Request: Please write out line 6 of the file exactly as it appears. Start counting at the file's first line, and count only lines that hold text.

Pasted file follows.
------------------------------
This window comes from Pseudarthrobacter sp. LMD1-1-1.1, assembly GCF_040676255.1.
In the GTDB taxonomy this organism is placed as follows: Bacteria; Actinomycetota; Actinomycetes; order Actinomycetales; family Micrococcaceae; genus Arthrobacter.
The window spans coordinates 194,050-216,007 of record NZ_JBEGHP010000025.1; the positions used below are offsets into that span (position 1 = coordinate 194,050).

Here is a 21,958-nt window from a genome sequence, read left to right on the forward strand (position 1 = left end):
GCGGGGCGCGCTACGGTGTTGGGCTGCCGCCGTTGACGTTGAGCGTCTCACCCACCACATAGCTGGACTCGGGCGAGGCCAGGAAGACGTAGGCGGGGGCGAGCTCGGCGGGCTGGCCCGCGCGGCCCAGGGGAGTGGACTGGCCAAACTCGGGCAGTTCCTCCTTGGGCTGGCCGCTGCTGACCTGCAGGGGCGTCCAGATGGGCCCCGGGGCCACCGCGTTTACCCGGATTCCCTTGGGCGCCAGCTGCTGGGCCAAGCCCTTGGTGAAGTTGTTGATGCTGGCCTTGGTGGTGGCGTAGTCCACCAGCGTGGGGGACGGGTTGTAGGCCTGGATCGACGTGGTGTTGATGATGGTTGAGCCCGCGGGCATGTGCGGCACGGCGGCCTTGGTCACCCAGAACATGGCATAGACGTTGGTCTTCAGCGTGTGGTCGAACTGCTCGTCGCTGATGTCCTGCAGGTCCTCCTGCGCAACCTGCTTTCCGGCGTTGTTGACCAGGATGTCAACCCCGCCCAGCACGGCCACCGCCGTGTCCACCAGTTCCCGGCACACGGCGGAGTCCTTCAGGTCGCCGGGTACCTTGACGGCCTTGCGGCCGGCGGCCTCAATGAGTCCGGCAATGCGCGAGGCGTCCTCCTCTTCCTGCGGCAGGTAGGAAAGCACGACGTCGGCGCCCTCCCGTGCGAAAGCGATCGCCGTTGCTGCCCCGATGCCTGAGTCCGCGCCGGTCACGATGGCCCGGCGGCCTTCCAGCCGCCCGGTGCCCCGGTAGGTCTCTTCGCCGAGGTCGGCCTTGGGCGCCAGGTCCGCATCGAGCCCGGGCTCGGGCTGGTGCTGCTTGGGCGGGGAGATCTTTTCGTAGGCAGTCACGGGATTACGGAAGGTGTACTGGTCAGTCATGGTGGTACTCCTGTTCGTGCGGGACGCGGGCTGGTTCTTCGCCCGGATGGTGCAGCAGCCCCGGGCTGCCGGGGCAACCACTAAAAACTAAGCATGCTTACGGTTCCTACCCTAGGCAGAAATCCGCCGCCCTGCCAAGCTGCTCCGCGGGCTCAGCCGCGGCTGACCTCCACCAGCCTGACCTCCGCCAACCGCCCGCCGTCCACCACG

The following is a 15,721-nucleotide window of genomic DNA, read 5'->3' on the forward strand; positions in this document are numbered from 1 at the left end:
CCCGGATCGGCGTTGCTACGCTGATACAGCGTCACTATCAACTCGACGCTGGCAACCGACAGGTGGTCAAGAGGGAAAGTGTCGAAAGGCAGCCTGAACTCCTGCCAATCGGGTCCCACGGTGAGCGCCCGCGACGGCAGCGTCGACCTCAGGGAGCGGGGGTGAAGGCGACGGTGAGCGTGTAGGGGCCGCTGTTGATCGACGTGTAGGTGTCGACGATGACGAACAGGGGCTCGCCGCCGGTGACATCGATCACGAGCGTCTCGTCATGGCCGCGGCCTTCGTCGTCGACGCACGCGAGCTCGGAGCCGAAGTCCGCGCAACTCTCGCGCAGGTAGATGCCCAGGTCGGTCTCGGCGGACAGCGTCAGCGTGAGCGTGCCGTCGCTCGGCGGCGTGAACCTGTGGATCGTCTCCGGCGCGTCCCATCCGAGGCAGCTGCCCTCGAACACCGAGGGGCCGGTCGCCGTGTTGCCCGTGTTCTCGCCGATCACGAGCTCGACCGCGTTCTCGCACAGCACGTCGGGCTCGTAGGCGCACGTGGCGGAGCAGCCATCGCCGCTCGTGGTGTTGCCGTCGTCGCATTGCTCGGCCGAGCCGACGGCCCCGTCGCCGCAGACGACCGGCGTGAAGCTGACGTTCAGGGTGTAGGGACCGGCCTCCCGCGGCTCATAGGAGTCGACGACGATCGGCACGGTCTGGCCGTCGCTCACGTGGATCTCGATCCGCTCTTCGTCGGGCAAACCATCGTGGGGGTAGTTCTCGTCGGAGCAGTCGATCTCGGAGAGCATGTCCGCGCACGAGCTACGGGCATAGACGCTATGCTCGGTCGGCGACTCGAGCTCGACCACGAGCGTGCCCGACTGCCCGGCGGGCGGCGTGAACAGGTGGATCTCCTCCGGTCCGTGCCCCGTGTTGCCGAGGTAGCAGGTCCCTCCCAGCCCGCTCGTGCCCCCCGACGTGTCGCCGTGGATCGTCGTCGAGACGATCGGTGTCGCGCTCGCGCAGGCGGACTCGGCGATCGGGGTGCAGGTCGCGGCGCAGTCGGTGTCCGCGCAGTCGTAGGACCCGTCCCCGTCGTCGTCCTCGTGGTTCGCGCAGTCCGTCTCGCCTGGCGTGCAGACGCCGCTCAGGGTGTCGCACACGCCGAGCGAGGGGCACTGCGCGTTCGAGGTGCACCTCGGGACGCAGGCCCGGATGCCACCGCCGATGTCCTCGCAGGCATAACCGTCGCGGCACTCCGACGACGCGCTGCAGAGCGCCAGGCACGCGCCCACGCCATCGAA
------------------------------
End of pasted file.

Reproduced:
The following is a 15,721-nucleotide window of genomic DNA, read 5'->3' on the forward strand; positions in this document are numbered from 1 at the left end: